The south gets more sun than most of the rest of the US, but some states along the Gulf Coast aren’t doing everything they could to take advantage of this nearly limitless resource.
Among the states we’re covering here — Texas, Oklahoma, Louisiana, Arkansas, Tennessee, Alabama, Mississippi and Kentucky — some are experiencing a solar boom, while others actually try to restrict its spread.
Jill Kysor, senior attorney with the Southern Environmental Law Center, said that increasingly key policies are being put in place to enable more solar in the south.
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“It’s a pretty direct relationship: If there’s net metering available, solar adoption rates tend to be pretty strong and if net metering is not available, it definitely has tended to lag.”
Even where there’s lag, there’s still plenty of solar potential to be found for those dogged enough to capture it.
Read CNET’s coverage of other regions’ solar potential: New England, the East Coast, the Midwest and the West Coast.
Best national solar panel companies in the South
No matter how convincing reviews of solar companies are, you should always get multiple quotes before choosing one. These companies are the larger companies that CNET has put through its review process to good results.
Local solar panel companies in the South
When it comes to available solar installers, the South is something of a hodge-podge, with some states well served and others, like Alabama and Mississippi, with just a handful of solar companies to select from.
How to determine which solar company in the South is best for me
Keep in mind that none of the above local companies, aside from NRG Clean Power, have gone through CNET’s review process. CNET’s reviews are based on our own research and industry knowledge; we do not directly test solar equipment or go through the ordering and installation process with any solar companies.
When researching online, reviews like those from established organizations like the Better Business Bureau can sometimes be helpful. Keep an eye out for scams or overpromising salespeople.
It’s imperative to do your own due diligence and research thoroughly before selecting a solar company, because each installation tends to be unique. Get multiple quotes from local installers before signing anything. Talk to friends and neighbors in your area about their experience with a solar installer. CNET has also broken down the solar scene in each state. You can find links to those articles above.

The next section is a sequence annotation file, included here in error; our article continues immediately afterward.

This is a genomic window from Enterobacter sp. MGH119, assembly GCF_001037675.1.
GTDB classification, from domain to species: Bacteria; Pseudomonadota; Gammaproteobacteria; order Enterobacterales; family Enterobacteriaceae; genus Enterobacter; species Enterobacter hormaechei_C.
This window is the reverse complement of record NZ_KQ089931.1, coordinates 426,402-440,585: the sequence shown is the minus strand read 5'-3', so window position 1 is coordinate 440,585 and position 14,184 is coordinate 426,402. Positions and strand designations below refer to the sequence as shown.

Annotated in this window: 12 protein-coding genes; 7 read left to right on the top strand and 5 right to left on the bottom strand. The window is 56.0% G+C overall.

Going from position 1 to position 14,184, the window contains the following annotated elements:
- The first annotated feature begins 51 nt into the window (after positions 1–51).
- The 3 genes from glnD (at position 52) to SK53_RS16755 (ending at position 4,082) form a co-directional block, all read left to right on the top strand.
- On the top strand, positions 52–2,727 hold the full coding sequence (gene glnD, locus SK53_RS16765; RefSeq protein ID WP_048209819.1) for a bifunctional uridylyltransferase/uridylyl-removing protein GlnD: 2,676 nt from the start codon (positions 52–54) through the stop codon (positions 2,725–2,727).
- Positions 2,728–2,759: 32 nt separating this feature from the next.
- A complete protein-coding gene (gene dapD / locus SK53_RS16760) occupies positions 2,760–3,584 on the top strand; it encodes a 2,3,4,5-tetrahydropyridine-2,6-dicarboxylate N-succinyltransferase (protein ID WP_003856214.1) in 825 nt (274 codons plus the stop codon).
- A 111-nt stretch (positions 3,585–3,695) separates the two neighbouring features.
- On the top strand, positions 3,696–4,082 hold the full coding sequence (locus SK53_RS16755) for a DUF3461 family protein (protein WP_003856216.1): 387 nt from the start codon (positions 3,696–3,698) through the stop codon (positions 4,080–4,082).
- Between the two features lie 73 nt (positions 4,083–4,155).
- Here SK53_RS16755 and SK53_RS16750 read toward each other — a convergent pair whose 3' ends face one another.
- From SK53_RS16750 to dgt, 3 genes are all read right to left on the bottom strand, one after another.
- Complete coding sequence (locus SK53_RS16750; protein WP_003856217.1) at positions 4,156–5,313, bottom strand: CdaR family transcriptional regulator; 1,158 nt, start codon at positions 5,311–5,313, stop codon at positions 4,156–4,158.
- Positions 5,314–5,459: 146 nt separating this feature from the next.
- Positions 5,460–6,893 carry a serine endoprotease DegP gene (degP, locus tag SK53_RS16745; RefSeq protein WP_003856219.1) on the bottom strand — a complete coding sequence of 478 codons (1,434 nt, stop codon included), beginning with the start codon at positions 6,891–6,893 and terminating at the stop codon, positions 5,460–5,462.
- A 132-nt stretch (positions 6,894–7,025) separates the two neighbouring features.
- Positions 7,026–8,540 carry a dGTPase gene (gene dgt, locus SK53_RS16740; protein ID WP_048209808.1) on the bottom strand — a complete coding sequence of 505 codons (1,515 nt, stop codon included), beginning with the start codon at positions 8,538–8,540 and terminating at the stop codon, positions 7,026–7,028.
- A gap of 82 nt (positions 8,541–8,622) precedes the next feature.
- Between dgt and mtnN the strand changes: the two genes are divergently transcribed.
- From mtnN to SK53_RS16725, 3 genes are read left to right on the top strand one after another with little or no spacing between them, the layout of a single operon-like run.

The cost of electricity
The cost of electricity in the South in June 2023 ranged from 11.243 cents per kilowatt-hour in Louisiana to 14.63 cents per kilowatt-hour in Alabama, according to the EIA. That’s slightly below the national average. In general, you’ll save more money quicker with solar if it’s replacing more expensive energy, but that’s also dependent on how much energy you use and the policies that support or deter solar adoption.
Average cost of solar panels in the South
As of the first quarter of 2023, a finished solar installation was running $3.28 per watt on average nationwide, according to consulting firm Wood Mackenzie (PDF). The Lawrence Berkeley National Laboratory did its own analysis earlier this year and found the cost of a typical 8.6-kilowatt residential system was $31,558 to install before incentives, or about $3.67 per watt. Throughout the south, the cost of solar tends to run close to or below the national average, according to data from FindEnergy.com. A few exceptions are Louisiana, where the cost is above the national average, and Alabama, where state legislation disincentivizes solar installations and pricing data is hard to gather.
|System size (kW)||Price per watt||Installed cost|
Solar panel incentives and rebates in the South
Overall, the south is lagging behind the rest of the country when it comes to solar incentives. According to Kysor, Alabama and its largest monopoly utility, Alabama Power, have some of the most punitive regulations in the country designed to discourage the spread of solar. That said, net metering policies and some incentives like property tax exemptions tied to solar systems, have slowly been put in place over the years and the region is catching up to the rest of the country slowly.